Grace: To grow in an interior knowledge of Christ’s example in Nazareth so as to live my life as he lived his.
Reading: Luke 2:51-52
Reflection: I doubt few Israelites in Jesus’ time were packing the family station wagons and heading up to Nazareth for their annual summer vacation. Most biblical scholars consider Jesus’ Nazareth to have been a boring, unspectacular kind of place. The powerful elite of Jerusalem probably considered it to be, at best, a forgotten roadside town.
Jesus is probably the one and only reason why Nazareth ever made it on the map and in the history books (and that’s a pretty good reason). It was in the quiet little Nazareth town that Jesus began to know his Father face-to-face. In the ordinary days’ routines, day by day, week by week, year by year, he came to a radical relationship with God the Father. Pope Benedict writes about Jesus saying, “He lives before the face of God, not just as a friend, but as a Son; he lives in the most intimate unity with the Father.” Jesus didn’t become this way in a vacuum, but in the dusty, forgotten village of Nazareth: sleeping under the roof of Mary and Joseph, sitting at the kitchen table eating breakfast, standing at the lathe carving out a piece of furniture, reading and praying at the local synagogue. And so it was in this little town that Christ the King (like David, Moses and so many of the prophets before him) came from such a humble beginning.
The Kingdom of God sprouts from the most poor, humble, ordinary of seeds (i.e., a place like Nazareth). The Christian faith often speaks of Jesus as “Christ the King, robed in majesty.” If he is at all a “king robed in majesty,” he is a loving king of poor subjects, robed in obedience to the will of God the Father. Christ the King is as meek as the town that reared him. He is a King not of pretense but of quiet prayer, not of ostentation but of dedicated service, not of extravagance but of humble generosity.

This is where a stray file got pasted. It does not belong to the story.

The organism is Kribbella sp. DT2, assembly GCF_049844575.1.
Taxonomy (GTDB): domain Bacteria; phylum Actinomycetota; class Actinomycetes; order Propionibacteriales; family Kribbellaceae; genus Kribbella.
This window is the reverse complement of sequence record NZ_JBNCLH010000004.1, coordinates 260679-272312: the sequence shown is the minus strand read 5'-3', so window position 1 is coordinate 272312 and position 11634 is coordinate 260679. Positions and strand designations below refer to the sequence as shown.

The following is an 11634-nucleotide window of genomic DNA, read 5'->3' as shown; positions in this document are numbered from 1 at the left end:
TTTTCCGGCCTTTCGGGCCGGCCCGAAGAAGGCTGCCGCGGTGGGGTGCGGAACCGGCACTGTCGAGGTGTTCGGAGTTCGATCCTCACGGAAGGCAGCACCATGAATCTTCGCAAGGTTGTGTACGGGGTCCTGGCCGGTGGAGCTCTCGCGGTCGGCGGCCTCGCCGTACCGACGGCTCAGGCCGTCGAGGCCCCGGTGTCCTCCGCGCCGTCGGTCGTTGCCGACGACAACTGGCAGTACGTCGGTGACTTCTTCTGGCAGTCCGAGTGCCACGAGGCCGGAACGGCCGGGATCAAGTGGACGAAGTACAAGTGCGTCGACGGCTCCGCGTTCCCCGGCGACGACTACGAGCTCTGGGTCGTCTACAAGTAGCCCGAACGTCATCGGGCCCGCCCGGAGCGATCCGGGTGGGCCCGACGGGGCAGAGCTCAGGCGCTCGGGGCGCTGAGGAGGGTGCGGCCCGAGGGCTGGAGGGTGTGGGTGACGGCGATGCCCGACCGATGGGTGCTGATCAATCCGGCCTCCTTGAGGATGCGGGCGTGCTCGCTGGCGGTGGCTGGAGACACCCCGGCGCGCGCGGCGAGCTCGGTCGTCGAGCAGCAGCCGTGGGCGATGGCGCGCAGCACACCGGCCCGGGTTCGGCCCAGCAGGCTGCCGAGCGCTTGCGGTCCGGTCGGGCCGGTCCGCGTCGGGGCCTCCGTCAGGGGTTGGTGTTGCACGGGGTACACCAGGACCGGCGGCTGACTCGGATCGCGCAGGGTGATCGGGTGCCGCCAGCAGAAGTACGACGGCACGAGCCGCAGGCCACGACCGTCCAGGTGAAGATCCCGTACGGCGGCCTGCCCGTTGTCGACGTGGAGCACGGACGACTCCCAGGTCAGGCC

I cannot help bust ask myself, is it that way for me? Have I forgotten my own “Nazareth?” We all live in a loud, fast-paced world that is filled with deadlines and expectations. Far too often I get distracted from prayer and quiet reflection; far too often I turn my gaze from Christ our King toward anything flashier or louder.
Once out from Nazareth and on mission to Jerusalem, Christ’s continuous zeal for His Father’s Kingdom and his love for the poorest of humanity must have come to him during the quietest hours of his day when, in prayer and solitude, he returned to his upbringing in Nazareth: Who am I? The beloved Son of God. What am I about? Bringing the Kingdom to fulfillment. How do I do that? Love, Mercy, and Grace, as I have learned from the time of my birth.
As followers of Jesus, we must imitate Jesus. We must find a place and time of quiet and solitude in our busy days, for only then can we grow in a life-giving intimate relationship with God. We must recall in prayer and reflection our adoption into the Kingdom of God along with the grace and service that comes with that adoption. In doing so, may we too grow as Jesus did in “wisdom and age and favor before God and Man.”